SPRINGFIELD, Mo–There’s a big mixed martial arts fight night on tap Saturday at the Shrine Mosque.

Fighters from across the midwest will take part in 14 different bouts.

And as KOLR 10’s Chris Pinson reports, one area gym is hoping to grab the city’s bragging rights.

“You don’t wanna come in and just be the most talented person in the gym and not have someone push you,” said SFC trainer Nathan Stamburski.

As children, we’re taught violence is never the answer, but at Springfield Fight Club it’s a form of bonding.

“We all have a common purpose and goal in what we’re trying to achieve and we all have that warrior mentality. We understand that’s part of the process. You’re going to beat the tar out of each other, but there’s nothing personal behind that,” said Stamburski.

From learning to throw kicks, punches, and take downs, it’s a true Musketeers motto.

“We all have to be accountable to each other, push each other. We can’t have a weak link. We all want to be the strongest part of that chain. That creates a good hiearchy. That’s a process of someone always wanting to get to the top, push each other and that raises everybodies game at that pace,” said Stamburski.

That one-big-family environment helped SFC become a well-known training center in the midwest for mixed martial arts.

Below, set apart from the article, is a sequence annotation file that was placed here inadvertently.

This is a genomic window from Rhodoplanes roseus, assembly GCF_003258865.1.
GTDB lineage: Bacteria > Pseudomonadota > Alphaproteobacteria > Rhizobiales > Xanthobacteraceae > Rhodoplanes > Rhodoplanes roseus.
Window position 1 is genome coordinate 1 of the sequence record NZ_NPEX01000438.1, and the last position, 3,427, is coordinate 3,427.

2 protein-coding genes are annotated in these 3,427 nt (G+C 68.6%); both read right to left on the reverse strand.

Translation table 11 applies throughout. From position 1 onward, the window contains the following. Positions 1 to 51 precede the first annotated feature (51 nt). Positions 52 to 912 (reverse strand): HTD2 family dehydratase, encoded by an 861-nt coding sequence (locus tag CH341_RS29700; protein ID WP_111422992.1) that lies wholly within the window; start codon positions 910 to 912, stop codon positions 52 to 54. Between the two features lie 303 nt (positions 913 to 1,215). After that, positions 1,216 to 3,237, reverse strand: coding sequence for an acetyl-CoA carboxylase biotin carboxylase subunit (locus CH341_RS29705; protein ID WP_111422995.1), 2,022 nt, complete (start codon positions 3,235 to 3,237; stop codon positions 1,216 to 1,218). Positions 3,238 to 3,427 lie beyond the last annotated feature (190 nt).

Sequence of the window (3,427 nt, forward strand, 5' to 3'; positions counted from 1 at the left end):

This Saturday, at the Shrine Mosque, SFC will have a fighter in 10 of the 14 bouts at synergy fighting championship 8.

“Oh, it’s beyond prideful. This is just a moment we’ve worked years to try and achieve to get to and we talked about this. People are coming for what we’ve built they want to have the same thing. You have to defend what you have,” said Stamburski.

Daylon Loonsfoot, who we profiled back in January ahead of SFC 4, and Joseph “the Sage” Murphy will be featured in two of the premiere fights that night.

Loonsfoot will defend his welterweight amateur title, while Murphy makes his professional bantamweight debut.

“It’ll let me know if I’m ready to take the step to the next level…and I’m just ready to prove to myself, my teammates, and all my supporters that I am who I say I am,” said Loonsfoot.

“Nine fights in I’m not too stressed about the actual fighting aspect, but going pro, I’ve definitely taking my training, my diet, strength training, things like that much more seroiusly because these are bigger, more athletic guys usually, and I want to make sure I’m ready for that,” said Murphy.

A clean sweep of all 10 fights is the goal, but realistically, winning as many as possible is the key.

“Winning is what its’ all about. We have to go out there and try to get that hand raised every single time. Can that happen every time? No. But we can have a really high win rate if we push,” said Stamburski.